Students Take Their First-in-the-Nation Primary Role Seriously

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Candidates Beto O’Rourke, Andrew Yang, John Hickenlooper, and Julián Castro draw crowds.

4 candidates pictured
Since the end of April, Democratic presidential candidates visiting campus have included, clockwise from top left, Julián Castro, Beto O’Rourke, Andrew Yang, and John Hickenlooper. (Photos by, clockwise from top left, Seamore Zhu ’19, Robert Gill, Eli Burakian ’00, and Rob Strong ’04)

Amy O’Rourke was chatting on the sidelines with Caroline Casey ’21 and New Hampshire state Rep. Garrett Muscatel ’20 as her husband, Democratic presidential hopeful Beto O’Rourke, shook hands and took selfies with students after his raucous campaign event before a capacity crowd at the Top of the Hop on Friday afternoon.

“The level of political engagement here is so impressive. I don’t remember that kind of engagement when I was in school, especially on a Friday afternoon,” she said. The last time she had been to Dartmouth was as a prospective student in the late 1990s. (She opted for Williams College.)

“It’s amazing to be in a place where so many people come through that you get to meet and hear from them and ask questions. In El Paso, no presidential candidate ever shows up,” she said, noting that the crowd at the Hop felt like Beto’s campaign stops in town halls, church basements, and cafes across Texas during his Senate bid last fall.

“That’s what’s so great about New Hampshire, you can connect on a personal level,” said Muscatel, who was elected as a Dartmouth undergraduate to the New Hampshire House from Hanover in the 2018 midterms.

The day before, more than 100 students showed up to hear Andrew Yang speak on the front steps of the Beta Alpha Omega fraternity on Webster Ave. The tech entrepreneur turned 2020 Democratic presidential candidate gave a brief stump speech, then invited people to step up on the porch to share the microphone and ask questions.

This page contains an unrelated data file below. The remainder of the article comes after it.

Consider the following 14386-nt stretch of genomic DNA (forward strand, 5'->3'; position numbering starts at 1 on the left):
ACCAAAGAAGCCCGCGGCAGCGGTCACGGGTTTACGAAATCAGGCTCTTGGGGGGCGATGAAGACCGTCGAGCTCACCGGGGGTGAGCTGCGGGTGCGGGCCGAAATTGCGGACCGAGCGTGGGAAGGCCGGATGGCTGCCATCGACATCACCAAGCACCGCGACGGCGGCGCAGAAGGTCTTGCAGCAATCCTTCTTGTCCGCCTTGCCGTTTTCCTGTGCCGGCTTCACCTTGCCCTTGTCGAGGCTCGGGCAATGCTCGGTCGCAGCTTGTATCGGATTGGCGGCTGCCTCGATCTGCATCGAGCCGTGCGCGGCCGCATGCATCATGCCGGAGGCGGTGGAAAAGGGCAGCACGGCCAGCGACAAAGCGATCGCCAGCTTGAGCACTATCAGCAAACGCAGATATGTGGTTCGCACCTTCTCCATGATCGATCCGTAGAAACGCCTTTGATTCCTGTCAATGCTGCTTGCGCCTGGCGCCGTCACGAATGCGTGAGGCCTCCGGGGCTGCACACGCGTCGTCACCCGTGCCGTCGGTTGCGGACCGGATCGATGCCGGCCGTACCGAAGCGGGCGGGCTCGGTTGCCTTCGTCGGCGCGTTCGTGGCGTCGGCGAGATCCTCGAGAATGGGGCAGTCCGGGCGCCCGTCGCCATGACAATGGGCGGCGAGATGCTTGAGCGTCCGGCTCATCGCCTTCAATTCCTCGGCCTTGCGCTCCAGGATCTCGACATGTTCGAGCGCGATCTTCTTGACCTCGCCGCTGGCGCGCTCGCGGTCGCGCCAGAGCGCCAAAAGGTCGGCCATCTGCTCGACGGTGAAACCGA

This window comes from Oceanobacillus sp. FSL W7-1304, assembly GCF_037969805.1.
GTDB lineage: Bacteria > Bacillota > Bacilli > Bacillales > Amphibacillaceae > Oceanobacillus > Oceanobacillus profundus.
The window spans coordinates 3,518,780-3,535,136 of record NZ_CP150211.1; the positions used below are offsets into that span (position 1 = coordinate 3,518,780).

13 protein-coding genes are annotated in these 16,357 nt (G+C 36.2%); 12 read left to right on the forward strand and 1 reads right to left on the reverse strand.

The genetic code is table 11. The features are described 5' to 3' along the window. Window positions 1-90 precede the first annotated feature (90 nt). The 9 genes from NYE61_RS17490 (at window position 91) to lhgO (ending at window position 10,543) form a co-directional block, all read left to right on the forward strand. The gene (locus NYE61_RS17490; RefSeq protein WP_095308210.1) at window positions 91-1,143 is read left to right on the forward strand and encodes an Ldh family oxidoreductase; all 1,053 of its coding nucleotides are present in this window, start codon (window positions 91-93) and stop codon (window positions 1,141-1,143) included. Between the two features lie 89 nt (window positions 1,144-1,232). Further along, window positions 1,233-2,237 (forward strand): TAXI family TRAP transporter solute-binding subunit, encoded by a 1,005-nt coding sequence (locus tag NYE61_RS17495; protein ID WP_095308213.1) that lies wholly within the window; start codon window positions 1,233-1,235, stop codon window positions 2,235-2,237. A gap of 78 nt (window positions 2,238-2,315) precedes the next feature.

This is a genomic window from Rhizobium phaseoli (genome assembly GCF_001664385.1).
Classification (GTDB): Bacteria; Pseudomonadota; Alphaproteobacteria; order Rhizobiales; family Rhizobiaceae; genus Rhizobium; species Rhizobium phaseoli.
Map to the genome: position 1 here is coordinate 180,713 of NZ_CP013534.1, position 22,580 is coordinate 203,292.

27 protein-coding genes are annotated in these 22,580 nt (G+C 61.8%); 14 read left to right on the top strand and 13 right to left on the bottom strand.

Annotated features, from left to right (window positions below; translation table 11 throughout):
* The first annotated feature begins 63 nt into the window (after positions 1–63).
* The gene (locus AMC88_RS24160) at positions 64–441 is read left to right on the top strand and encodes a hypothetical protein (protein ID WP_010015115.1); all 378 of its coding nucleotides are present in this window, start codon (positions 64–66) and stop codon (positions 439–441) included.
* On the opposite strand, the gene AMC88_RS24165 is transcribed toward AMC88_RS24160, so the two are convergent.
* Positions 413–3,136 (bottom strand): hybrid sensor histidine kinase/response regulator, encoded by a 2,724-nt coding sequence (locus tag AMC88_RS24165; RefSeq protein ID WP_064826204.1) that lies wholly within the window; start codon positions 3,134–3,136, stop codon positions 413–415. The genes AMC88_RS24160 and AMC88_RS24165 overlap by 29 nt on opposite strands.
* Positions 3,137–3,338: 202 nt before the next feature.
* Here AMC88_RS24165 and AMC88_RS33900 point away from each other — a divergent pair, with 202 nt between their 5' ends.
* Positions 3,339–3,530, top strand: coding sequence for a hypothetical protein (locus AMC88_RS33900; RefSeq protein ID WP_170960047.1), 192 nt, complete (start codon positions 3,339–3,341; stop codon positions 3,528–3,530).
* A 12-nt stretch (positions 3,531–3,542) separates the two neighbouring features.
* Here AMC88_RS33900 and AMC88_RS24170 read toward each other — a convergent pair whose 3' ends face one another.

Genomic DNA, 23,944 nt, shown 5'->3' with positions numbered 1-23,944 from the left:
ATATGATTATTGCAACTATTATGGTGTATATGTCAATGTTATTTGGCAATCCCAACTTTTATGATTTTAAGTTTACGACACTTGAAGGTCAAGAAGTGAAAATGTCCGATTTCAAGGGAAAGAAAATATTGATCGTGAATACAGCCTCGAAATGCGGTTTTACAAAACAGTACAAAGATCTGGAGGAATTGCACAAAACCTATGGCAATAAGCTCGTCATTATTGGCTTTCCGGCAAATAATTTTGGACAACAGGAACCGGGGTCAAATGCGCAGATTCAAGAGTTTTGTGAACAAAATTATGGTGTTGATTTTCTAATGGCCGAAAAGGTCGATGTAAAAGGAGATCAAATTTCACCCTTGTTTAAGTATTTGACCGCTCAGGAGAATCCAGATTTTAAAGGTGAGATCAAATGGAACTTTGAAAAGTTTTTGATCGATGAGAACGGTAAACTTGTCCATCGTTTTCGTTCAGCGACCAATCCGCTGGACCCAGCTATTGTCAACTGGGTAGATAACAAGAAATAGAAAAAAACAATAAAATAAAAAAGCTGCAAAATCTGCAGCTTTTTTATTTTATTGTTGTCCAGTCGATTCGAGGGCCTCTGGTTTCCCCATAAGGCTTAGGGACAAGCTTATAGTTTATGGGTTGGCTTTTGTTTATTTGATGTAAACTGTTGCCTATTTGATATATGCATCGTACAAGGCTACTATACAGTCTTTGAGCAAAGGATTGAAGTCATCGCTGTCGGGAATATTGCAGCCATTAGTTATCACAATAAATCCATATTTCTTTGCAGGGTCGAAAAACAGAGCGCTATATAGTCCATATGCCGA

In a three-week span, Julián Castro, Housing and Urban Development secretary in the Obama administration, spoke to a statewide convention of college Democrats hosted at Dartmouth; former Colorado Gov. John Hickenlooper held a public policy forum with about 60 students and community members at Tuck School of Business; and next Saturday, Sen. Amy Klobuchar (D-Minn.) will discuss the economy at a May 19 Tuck event, moderated by Dean Matthew Slaughter.

“The enthusiasm among students is unbelievable,” says Michael Parsons ’20, executive director of the College Democrats, who was recently elected president of the statewide New Hampshire College Democrats. “More than half of our nine candidate events have drawn more than 300 people—Warren, Harris, Beto, Gillibrand, Booker...”

Previously, Democrats Sen. Kamala Harris (D-Calif.) and Sen. Elizabeth Warren (D-Mass.) were on campus in April; Sen. Kirsten Gillibrand ’88 (D-N.Y.) visited in February; and Sen. Cory Booker (D-N.J.) campaigned for Democrats, including Dartmouth’s Muscatel, during the 2018 midterms.

Kate Orenstein ’22 got a chance to speak to O’Rourke at the Friday campaign event.

“I was a little skeptical coming in, but after his response to my question, I was very impressed. I’d be happy for him to continue to be in the conversation,” says Orenstein, who does not plan to work for any candidate before the primary, but instead wants to hear from and talk directly to as many candidates as she can.

“My sophomore summer will be the summer of 2020, and whoever gets the nomination, I will be fighting hard for. I’m thinking now how I can make plans to go to swing states like Florida and Ohio, where I can canvass and be effective next year. Right now, it’s just too early. I want to hear more.”

Gigi Gunderson ’21, president of the College Democrats, says being at Dartmouth during the New Hampshire presidential primary can’t help but pull students into the political process.

“I think what’s great is, especially with Yang and Beto, they’re pulling from a crowd that is not always super-engaged in politics,” Gunderson says. “It’s fun to see people come to more events, even though you don’t see them at meetings, you don’t see them out volunteering. Seeing people who are being active and making sure that they are informed is always inspiring.”

William Platt can be reached at

Bill Platt